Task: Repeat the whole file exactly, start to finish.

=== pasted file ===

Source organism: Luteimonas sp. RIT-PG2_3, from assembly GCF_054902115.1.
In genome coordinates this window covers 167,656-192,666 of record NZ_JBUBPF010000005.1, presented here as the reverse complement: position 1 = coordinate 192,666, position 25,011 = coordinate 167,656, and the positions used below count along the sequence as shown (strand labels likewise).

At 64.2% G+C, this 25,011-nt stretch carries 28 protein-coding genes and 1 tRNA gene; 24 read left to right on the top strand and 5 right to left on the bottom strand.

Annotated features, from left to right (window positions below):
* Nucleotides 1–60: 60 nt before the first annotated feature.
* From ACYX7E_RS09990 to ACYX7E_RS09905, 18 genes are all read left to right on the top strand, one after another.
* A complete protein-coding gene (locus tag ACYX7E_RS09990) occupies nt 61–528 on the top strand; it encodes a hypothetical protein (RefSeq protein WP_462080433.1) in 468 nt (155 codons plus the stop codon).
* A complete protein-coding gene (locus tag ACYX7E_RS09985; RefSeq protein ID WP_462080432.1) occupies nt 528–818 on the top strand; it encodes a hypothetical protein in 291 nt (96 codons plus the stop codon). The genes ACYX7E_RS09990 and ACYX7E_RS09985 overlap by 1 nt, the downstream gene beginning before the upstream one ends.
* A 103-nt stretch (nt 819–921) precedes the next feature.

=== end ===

Source organism: Luteimonas sp. RIT-PG2_3, from assembly GCF_054902115.1.
In genome coordinates this window covers 167,656-192,666 of record NZ_JBUBPF010000005.1, presented here as the reverse complement: position 1 = coordinate 192,666, position 25,011 = coordinate 167,656, and the positions used below count along the sequence as shown (strand labels likewise).

At 64.2% G+C, this 25,011-nt stretch carries 28 protein-coding genes and 1 tRNA gene; 24 read left to right on the top strand and 5 right to left on the bottom strand.

Annotated features, from left to right (window positions below):
* Nucleotides 1–60: 60 nt before the first annotated feature.
* From ACYX7E_RS09990 to ACYX7E_RS09905, 18 genes are all read left to right on the top strand, one after another.
* A complete protein-coding gene (locus tag ACYX7E_RS09990) occupies nt 61–528 on the top strand; it encodes a hypothetical protein (RefSeq protein WP_462080433.1) in 468 nt (155 codons plus the stop codon).
* A complete protein-coding gene (locus tag ACYX7E_RS09985; RefSeq protein ID WP_462080432.1) occupies nt 528–818 on the top strand; it encodes a hypothetical protein in 291 nt (96 codons plus the stop codon). The genes ACYX7E_RS09990 and ACYX7E_RS09985 overlap by 1 nt, the downstream gene beginning before the upstream one ends.
* A 103-nt stretch (nt 819–921) precedes the next feature.